FAQs

The COVID-19 pandemic has wreaked unprecedented havoc on children, families and communities around the globe, disrupting vital services and putting millions of lives at risk.

World Vision's Aftershock reports review the devastating secondary impacts of the COVID-19 virus on children's health and wellbeing.
  • Secondary impacts threaten more children's lives than the disease itself. Based on evidence from the 2014-16 Ebola outbreak in West Africa, millions of girls and boys in the world’s poorest and most fragile places are facing disastrous “secondary” impacts from the pandemic that will put their lives and their futures at risk. Download the full report: Aftershocks 1 - The Secondary Impacts. 
  • Millions more children are at risk of violence under lockdown and into the 'new normal'. A major spike in the cases of children experiencing physical, emotional and sexual violence, is predicted both now and in the months and years to come. Download the full report: Aftershocks 2 - A Perfect Storm. 
  • As families' incomes plummet, millions more children go hungry and are forced to work and beg. Without immediate action to protect people’s livelihoods now, the impact of this pandemic will reverse progress toward the Sustainable Development Goals, and irreparably damage the lives of generations of children. Download the full report: Aftershocks 3 - Out of Time.


 
The spread of COVID-19 is likely to have a huge impact on the poorest, and global efforts to defeat poverty.

As countries and communities respond to the virus by closing schools and places of work and imposing quarantines, along with people limiting public interaction, it is children and the very poor who will be greatly impacted. Any loss of work for those who survive on minimal earnings will have a devastating impact on household incomes where people survive from day to day. The price of food and goods is also likely to rise as shortages emerge and people begin to hoard supplies. The very poorest won’t be able to stock up in the same way and the loss of earnings will make it very hard for them to feed their children. The situation could go on for weeks or months.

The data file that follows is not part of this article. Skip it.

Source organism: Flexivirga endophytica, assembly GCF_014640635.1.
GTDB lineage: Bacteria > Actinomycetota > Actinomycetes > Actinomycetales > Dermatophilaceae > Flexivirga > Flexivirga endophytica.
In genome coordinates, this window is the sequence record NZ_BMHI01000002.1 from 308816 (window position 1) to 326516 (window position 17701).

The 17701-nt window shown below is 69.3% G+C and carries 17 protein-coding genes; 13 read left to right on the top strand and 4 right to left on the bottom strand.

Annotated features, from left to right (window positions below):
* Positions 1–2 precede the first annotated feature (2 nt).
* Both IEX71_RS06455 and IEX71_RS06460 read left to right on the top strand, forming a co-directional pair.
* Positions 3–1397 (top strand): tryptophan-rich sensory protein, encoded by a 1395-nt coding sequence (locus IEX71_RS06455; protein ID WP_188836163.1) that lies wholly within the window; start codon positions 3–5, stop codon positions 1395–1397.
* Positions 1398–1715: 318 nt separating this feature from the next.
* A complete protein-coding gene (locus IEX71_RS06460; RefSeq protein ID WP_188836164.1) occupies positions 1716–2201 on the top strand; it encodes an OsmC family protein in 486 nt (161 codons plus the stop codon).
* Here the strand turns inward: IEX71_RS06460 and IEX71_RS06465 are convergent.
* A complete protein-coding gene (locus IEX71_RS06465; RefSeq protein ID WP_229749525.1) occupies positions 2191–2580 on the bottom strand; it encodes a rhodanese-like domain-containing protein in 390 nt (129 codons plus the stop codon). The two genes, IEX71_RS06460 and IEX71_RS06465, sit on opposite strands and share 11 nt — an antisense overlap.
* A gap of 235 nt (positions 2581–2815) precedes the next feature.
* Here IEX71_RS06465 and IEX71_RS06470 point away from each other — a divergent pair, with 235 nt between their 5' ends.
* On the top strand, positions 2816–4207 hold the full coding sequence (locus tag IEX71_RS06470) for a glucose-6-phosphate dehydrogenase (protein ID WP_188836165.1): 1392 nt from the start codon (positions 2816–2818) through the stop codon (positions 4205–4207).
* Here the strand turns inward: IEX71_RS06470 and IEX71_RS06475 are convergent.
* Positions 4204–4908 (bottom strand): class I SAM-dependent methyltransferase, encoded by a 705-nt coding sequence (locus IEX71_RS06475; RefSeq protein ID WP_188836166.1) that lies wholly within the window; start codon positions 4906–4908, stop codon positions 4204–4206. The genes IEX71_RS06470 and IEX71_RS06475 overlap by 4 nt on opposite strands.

The impact of the virus will make it more difficult for the world to achieve Sustainable Development Goal 1 which has as its target that less than 3 percent of the world people would be living in extreme poverty by 2030.
Countries with weak healthcare systems or with large numbers of displaced people are most at risk from COVID-19 and need support from the international community with funding and healthcare expertise. 

Without support from countries with robust healthcare systems and resources, the world’s poorest people will remain at higher risk of contracting COVID-19 and outbreaks may prove especially devastating. Without that support, the disease will also be more likely to spread to more and more places. 

The COVID-19 mortality rate is likely to be higher in countries where there is a lack of hospitals and health centres and where healthcare facilities are poorly equipped with diagnostic kits, isolation facilities and intensive care and respiratory equipment. 

While higher-income countries have anywhere between 2 and 12 hospital beds per 1,000 population, in the poorest countries, there may be 1 bed per 10,000 people or less. 

The COVID-19 mortality rate is also higher among patients with pre-existing health conditions. The prevalence of TB, pneumonia, malaria, HIV and AIDS in lower-income countries and high rates of malnutrition are cause for deep concern. In addition, in many countries, medical treatment is not free. The poorest will struggle to pay for healthcare which is then likely to be refused.
 
In the developing world, there are high numbers of refugees, displaced people, and people on the move who are especially vulnerable to the virus. Sub-Saharan Africa hosts more than 26% of the world’s refugee population with over 18 million people in this region declared to be people of concern to UNHCR (UN refugee agency). Countries in Africa, the Middle East, Latin America and Asia host very large settlements or camps of displaced people fleeing conflict and poverty. These emergencies include the Syrian conflict, displacements from South Sudan and within DR Congo, the Rohingya crisis and the Venezuela migration crisis. These populations are often living in unhygienic and overcrowded camps and settlements with limited access to medical care. Populations caught up in conflict are also on the move and difficult to reach or monitor for the virus. The risk of the virus spreading, if it gets into these vulnerable populations is very high and more robust interventions are required to help prevent this from happening. 
Climate change refers to any significant change in the state of the climate that persists for an extended period, typically decades or longer. 

The Intergovernmental Panel on Climate Change (IPCC), the leading scientific forum for climate analysis, tells us that planet earth is currently warming in a historically unprecedented manner. Global temperatures have risen by 0.85 degrees Celsius between 1880 and 2012 and the global amounts of snow and ice have drastically diminished. While there are multiple complex drivers, the IPCC suggests that these changes can be mainly attributed to excessive levels of human-induced greenhouse gas emission, particularly the burning of fossil fuels (coal, oil and gas) and the destruction of forests. Greenhouse gases collect in the atmosphere and, like a blanket, warm the surface of the earth. They are now at their highest levels in history. 

Evidence of climate change is seen in increased global average temperatures, rising sea levels, more frequent and intense storms and melting ice sheets and glaciers.